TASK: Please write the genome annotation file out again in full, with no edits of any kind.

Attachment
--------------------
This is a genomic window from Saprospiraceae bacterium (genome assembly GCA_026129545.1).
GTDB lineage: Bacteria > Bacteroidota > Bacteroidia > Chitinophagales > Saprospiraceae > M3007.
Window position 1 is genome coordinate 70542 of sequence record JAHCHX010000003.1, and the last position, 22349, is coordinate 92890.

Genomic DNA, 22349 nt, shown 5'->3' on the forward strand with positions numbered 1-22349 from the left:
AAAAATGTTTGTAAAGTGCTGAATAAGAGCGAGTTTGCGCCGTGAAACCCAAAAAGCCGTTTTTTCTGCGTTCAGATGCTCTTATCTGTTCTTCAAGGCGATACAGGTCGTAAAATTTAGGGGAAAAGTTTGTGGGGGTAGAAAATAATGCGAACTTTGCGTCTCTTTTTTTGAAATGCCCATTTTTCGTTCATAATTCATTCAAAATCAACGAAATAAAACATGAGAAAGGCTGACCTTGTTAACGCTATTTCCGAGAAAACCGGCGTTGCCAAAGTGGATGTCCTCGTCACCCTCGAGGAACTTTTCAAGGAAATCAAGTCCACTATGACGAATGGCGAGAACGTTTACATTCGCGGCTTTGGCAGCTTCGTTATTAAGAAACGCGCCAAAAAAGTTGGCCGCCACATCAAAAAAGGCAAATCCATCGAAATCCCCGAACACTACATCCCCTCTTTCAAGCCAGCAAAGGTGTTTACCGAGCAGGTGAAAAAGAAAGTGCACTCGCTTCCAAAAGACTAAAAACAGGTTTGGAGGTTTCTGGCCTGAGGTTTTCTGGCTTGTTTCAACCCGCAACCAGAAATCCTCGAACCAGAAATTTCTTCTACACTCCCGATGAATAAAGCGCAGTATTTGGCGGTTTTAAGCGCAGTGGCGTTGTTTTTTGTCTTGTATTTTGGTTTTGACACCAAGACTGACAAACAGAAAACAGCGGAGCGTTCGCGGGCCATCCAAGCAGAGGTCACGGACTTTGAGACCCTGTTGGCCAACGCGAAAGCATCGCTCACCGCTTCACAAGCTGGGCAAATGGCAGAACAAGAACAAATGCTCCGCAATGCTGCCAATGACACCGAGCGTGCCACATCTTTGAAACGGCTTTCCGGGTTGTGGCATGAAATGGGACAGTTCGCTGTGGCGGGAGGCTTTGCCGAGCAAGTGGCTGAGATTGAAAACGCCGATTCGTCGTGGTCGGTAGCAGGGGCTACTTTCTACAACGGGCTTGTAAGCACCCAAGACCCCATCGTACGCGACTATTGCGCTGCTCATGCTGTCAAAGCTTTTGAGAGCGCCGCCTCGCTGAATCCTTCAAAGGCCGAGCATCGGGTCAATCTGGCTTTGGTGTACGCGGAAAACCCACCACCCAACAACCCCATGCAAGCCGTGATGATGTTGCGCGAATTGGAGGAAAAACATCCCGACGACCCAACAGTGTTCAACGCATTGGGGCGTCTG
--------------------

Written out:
This is a genomic window from Saprospiraceae bacterium (genome assembly GCA_026129545.1).
GTDB lineage: Bacteria > Bacteroidota > Bacteroidia > Chitinophagales > Saprospiraceae > M3007.
Window position 1 is genome coordinate 70542 of sequence record JAHCHX010000003.1, and the last position, 22349, is coordinate 92890.

Genomic DNA, 22349 nt, shown 5'->3' on the forward strand with positions numbered 1-22349 from the left:
AAAAATGTTTGTAAAGTGCTGAATAAGAGCGAGTTTGCGCCGTGAAACCCAAAAAGCCGTTTTTTCTGCGTTCAGATGCTCTTATCTGTTCTTCAAGGCGATACAGGTCGTAAAATTTAGGGGAAAAGTTTGTGGGGGTAGAAAATAATGCGAACTTTGCGTCTCTTTTTTTGAAATGCCCATTTTTCGTTCATAATTCATTCAAAATCAACGAAATAAAACATGAGAAAGGCTGACCTTGTTAACGCTATTTCCGAGAAAACCGGCGTTGCCAAAGTGGATGTCCTCGTCACCCTCGAGGAACTTTTCAAGGAAATCAAGTCCACTATGACGAATGGCGAGAACGTTTACATTCGCGGCTTTGGCAGCTTCGTTATTAAGAAACGCGCCAAAAAAGTTGGCCGCCACATCAAAAAAGGCAAATCCATCGAAATCCCCGAACACTACATCCCCTCTTTCAAGCCAGCAAAGGTGTTTACCGAGCAGGTGAAAAAGAAAGTGCACTCGCTTCCAAAAGACTAAAAACAGGTTTGGAGGTTTCTGGCCTGAGGTTTTCTGGCTTGTTTCAACCCGCAACCAGAAATCCTCGAACCAGAAATTTCTTCTACACTCCCGATGAATAAAGCGCAGTATTTGGCGGTTTTAAGCGCAGTGGCGTTGTTTTTTGTCTTGTATTTTGGTTTTGACACCAAGACTGACAAACAGAAAACAGCGGAGCGTTCGCGGGCCATCCAAGCAGAGGTCACGGACTTTGAGACCCTGTTGGCCAACGCGAAAGCATCGCTCACCGCTTCACAAGCTGGGCAAATGGCAGAACAAGAACAAATGCTCCGCAATGCTGCCAATGACACCGAGCGTGCCACATCTTTGAAACGGCTTTCCGGGTTGTGGCATGAAATGGGACAGTTCGCTGTGGCGGGAGGCTTTGCCGAGCAAGTGGCTGAGATTGAAAACGCCGATTCGTCGTGGTCGGTAGCAGGGGCTACTTTCTACAACGGGCTTGTAAGCACCCAAGACCCCATCGTACGCGACTATTGCGCTGCTCATGCTGTCAAAGCTTTTGAGAGCGCCGCCTCGCTGAATCCTTCAAAGGCCGAGCATCGGGTCAATCTGGCTTTGGTGTACGCGGAAAACCCACCACCCAACAACCCCATGCAAGCCGTGATGATGTTGCGCGAATTGGAGGAAAAACATCCCGACGACCCAACAGTGTTCAACGCATTGGGGCGTCTG